Merricat, Constance and their Uncle Julian live in isolation after experiencing a family tragedy six years earlier. When cousin Charles arrives to steal the family fortune, he also threatens a dark secret they've been hiding.
This mini-series follows two women, medieval Alaïs Pelletier du Mas (Jessica Brown Findlay), who lives through the Crusades and Cathar massacres in medieval France, and modern-day Alice ... See full summary »
Jessica Brown Findlay
Connor Domus (a man called 'Condom' for short) has all the trappings of domestic bliss at his disposal. He has a Donna Reed-esque wife, a nice house, and plenty of cigarettes and scotch. ... See full summary »
Former gymnastics Bronze Medalist Hope Ann Greggory (Melissa Rauch) has been living off her celebrity status in her hometown of Amherst, Ohio, though she is reduced to going through the mail her mailman father delivers for spending money. When her former coach Pavleck (Christine Abrahamsen) suddenly commits suicide, a letter arrives addressed to Hope stating that if she can guide Pavleck's best student, a young gymnastics star named Maggie Townsend (Haley Lu Richardson) to the Olympics in Toronto, she will receive a $500,000 inheritance..
Even though Cecily Strongs charater is supposed to be "a few years older" than Hope, she is younger than both Melissa Rauch (by 4 years) and Sebastian Stan (by 2 years) See more »
When Hope and Maggie are in the car for the first time, eating at a food stand, Hope Says "Always listen to Avril Lavigne..." but the CD shown is incorrect. It is actually Robyn's debut album "Robyn Is Here" which was released in 1997 while Avril Lavigne's debut CD "Let Go" was released in 2002. To further the time line, the songs "My Happy Ending" and "Freak Out" that are played in the movie, are from Avril Lavigne's second album "Under My Skin" which was released in 2004. See more »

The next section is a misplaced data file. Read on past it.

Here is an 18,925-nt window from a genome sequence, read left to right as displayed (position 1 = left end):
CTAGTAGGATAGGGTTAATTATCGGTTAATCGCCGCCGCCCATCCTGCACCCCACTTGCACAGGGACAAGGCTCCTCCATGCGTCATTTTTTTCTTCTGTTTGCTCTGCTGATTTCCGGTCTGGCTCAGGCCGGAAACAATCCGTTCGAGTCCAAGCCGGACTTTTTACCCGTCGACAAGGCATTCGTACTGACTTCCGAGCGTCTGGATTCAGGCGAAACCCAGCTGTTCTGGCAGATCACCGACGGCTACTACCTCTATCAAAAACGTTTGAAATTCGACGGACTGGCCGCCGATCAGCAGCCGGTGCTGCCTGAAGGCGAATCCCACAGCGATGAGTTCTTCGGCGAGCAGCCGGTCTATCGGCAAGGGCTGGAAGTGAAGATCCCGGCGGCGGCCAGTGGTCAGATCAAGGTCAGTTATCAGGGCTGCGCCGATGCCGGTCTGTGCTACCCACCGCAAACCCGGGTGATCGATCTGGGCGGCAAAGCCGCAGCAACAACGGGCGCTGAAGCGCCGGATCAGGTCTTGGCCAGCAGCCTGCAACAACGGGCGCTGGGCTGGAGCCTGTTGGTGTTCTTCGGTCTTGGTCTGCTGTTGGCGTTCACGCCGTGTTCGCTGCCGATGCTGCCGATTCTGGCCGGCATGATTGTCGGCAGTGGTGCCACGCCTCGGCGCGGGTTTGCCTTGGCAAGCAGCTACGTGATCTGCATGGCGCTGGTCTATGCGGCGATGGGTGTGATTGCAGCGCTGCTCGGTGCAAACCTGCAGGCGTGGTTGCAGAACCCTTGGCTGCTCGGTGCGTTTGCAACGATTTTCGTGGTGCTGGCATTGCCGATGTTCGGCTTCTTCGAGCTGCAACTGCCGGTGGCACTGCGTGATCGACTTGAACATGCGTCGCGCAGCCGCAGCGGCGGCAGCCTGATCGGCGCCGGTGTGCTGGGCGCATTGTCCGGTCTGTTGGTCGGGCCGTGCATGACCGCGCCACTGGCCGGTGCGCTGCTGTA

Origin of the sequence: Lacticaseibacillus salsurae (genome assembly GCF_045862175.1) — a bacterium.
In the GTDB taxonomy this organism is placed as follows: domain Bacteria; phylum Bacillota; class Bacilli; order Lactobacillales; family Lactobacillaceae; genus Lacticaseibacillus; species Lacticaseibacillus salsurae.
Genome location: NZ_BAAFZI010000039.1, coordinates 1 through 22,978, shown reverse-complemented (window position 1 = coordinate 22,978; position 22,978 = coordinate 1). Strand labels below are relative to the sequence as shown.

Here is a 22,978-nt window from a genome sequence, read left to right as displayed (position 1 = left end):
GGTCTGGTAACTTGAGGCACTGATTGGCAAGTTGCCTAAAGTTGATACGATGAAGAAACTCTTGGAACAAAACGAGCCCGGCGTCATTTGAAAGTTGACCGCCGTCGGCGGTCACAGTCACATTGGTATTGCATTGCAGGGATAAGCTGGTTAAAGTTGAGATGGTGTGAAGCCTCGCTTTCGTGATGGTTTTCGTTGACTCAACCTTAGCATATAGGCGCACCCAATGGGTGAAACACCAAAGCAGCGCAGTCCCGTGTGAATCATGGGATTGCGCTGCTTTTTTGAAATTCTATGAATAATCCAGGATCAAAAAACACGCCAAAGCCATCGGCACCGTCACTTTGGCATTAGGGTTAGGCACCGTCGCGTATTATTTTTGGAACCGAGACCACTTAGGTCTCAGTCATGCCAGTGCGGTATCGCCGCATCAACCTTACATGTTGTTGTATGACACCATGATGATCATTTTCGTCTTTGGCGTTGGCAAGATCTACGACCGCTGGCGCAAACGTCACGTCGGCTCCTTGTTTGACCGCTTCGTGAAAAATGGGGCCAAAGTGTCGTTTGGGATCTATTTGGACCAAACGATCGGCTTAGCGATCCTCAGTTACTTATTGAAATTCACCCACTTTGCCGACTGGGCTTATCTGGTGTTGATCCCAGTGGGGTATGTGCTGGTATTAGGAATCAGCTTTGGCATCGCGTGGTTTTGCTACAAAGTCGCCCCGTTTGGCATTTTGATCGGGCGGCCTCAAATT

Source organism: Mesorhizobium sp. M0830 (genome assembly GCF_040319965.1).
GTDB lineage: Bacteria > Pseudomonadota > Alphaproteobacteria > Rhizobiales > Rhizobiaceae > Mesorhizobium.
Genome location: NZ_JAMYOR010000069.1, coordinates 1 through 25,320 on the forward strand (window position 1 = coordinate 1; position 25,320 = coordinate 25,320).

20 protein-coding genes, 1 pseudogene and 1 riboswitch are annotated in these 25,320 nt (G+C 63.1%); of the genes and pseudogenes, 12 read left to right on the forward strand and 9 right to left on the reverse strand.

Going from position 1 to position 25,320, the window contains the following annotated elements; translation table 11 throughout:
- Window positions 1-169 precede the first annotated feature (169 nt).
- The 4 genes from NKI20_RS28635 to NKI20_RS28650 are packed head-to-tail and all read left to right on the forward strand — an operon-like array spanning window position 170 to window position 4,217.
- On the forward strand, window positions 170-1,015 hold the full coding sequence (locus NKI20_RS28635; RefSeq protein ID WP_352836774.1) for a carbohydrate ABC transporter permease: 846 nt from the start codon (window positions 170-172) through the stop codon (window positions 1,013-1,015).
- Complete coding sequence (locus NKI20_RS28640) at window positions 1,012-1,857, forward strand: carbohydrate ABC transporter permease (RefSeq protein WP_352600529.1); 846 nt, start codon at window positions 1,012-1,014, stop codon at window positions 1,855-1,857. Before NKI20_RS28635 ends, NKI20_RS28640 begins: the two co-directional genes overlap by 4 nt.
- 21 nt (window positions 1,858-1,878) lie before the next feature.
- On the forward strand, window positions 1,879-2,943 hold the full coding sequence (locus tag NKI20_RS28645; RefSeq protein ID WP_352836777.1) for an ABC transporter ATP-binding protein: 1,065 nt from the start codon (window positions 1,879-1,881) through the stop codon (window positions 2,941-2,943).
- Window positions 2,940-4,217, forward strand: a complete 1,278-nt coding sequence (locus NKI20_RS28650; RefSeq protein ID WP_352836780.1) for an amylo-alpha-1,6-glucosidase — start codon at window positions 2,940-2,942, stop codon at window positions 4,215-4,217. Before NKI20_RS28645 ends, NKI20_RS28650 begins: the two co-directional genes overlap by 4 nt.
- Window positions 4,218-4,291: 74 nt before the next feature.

Sometimes we hurt people when we're balls deep in our own bullshit.
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This film tells the story of a bronze medalist in gymnastics, whose promising career ends when she sustained an injury during a competition. She becomes a super unpleasant person, until a letter from her late coach pushes her in the right direction.
"The Bronze" portrays Hope as a super rude, inconsiderate, ungrateful and irritable person who just cannot be liked by anyone. If I was her father, I would certainly have ordered her to move out if she told me to get out of her room! Somehow, the offensive protagonist still keeps me interested in the film, partly due to the rather charming and adorable Twitchy, and the innocence of Maggie. The plot is entertaining and fun, even though Hope insults everyone she comes across. The fun scene climaxes in the hotel room, as Hope and Lance incorporates gymnastic moves into their physical activity!
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